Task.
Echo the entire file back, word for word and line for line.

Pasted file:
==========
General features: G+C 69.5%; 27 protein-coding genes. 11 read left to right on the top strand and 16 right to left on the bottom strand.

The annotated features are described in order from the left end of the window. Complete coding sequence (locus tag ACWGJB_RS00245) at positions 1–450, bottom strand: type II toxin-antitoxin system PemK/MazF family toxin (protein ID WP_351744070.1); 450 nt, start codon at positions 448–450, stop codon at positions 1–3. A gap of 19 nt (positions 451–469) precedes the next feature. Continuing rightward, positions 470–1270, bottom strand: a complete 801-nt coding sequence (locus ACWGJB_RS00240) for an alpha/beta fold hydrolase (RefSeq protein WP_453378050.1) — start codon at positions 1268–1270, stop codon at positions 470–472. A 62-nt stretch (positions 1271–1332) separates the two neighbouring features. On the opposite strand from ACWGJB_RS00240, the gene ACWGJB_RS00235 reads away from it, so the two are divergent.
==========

General features: G+C 69.5%; 27 protein-coding genes. 11 read left to right on the top strand and 16 right to left on the bottom strand.

The annotated features are described in order from the left end of the window. Complete coding sequence (locus tag ACWGJB_RS00245) at positions 1–450, bottom strand: type II toxin-antitoxin system PemK/MazF family toxin (protein ID WP_351744070.1); 450 nt, start codon at positions 448–450, stop codon at positions 1–3. A gap of 19 nt (positions 451–469) precedes the next feature. Continuing rightward, positions 470–1270, bottom strand: a complete 801-nt coding sequence (locus ACWGJB_RS00240) for an alpha/beta fold hydrolase (RefSeq protein WP_453378050.1) — start codon at positions 1268–1270, stop codon at positions 470–472. A 62-nt stretch (positions 1271–1332) separates the two neighbouring features. On the opposite strand from ACWGJB_RS00240, the gene ACWGJB_RS00235 reads away from it, so the two are divergent.